Possession with intent to deliver charges are serious, and come with lifelong consequences if you’re convicted. Unlike traditional possession charges, these come about because law enforcement believes that you planned to sell or give away the controlled substance. In other words, you’ll be treated as if you’re a drug dealer or trafficker. In Philadelphia, legislation is designed to focus on stopping the transfer of controlled substances, with the hope that this will curb illegal drug use altogether. The courts will come down hard on you, in order to make an example of you and to prevent you from hitting the streets and distributing again. However, sometimes even small amounts of a substance can qualify for possession with intent to deliver charges, which means that you may be targeted, even if you’re not a dealer or trafficker.
Penalties for Possession with Intent to Deliver Charges
The law examines the type of substance involved in the offense as a primary determining factor in sentencing. Schedule I drugs, like meth or heroin, have harsher consequences than Schedule V drugs, which are generally prescription medications that have the potential to be abused. The quantity is also evaluated, and naturally, greater amounts result in more extreme penalties. The courts may also look into your criminal history, where the offense occurred, and at other relevant details when determining what punishment is suitable. As an example, possession with the intent to deliver or sell GHB is a felony and carries up to 15 years behind bars and/or fines of up to $250,000.
Defenses for Possession with Intent to Deliver Charges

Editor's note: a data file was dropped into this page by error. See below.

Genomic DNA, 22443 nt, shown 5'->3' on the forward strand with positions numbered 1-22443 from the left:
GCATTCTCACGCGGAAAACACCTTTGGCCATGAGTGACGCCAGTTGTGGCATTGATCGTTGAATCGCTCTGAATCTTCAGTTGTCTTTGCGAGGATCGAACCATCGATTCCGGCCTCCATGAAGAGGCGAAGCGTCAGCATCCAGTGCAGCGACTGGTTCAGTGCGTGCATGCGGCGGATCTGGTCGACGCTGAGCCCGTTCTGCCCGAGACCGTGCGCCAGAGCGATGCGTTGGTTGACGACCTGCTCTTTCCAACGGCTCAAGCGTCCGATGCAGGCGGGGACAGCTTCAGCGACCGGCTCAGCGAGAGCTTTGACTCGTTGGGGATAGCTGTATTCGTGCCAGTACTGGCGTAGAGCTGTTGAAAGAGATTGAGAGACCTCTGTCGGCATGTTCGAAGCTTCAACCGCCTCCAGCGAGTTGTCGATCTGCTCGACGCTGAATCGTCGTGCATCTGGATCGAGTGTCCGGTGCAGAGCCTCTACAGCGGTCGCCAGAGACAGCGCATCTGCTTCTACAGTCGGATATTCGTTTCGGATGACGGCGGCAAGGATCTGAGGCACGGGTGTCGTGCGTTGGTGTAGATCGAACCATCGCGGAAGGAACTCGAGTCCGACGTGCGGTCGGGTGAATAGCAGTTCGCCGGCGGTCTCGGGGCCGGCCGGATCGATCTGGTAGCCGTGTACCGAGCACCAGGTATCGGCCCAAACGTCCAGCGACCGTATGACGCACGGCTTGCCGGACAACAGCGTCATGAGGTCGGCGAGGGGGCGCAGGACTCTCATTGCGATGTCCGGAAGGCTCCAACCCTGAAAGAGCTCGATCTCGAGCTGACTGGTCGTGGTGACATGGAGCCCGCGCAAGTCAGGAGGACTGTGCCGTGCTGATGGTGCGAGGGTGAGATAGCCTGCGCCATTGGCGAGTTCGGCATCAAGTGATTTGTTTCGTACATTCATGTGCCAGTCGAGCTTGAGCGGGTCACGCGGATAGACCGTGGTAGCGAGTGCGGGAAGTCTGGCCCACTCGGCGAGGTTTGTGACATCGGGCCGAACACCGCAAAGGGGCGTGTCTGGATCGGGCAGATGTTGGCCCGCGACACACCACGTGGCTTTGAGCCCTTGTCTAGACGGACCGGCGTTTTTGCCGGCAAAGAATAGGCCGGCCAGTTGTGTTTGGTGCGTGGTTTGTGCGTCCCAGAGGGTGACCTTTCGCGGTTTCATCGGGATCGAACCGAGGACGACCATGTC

For you to be convicted of possession with intent to deliver, the prosecutor must prove three things:
(1) The substance was illegal or controlled.
(2) You were not licensed to have the drug or did not have a prescription.
(3) You knowingly had the drug and prepared to deliver it to another individual.
These things are very easy to prove, so a competent possession with intent to deliver lawyer, such as those we feature on this site, will often look for signs that your rights were violated during the investigation, arrest, or search. If you were unlawfully detained or the officer performed an illegal search or seizure, any evidence gathered may be deemed inadmissible by the judge. With no evidence, the prosecution generally has no case and the charges are dropped. When this isn’t possible, a skilled legal representative may try to negotiate a lesser penalty or look for weaknesses in the state’s case.
Retaining a Philadelphia Possession with Intent to Deliver Attorney
The possession with intent to deliver lawyers listed on this site handle each case individually, and review all the facts before determining which strategies will work best. To find out which defense options are right for you, protect your rights, and begin moving forward with your life, review the profiles and begin scheduling your free case evaluations today.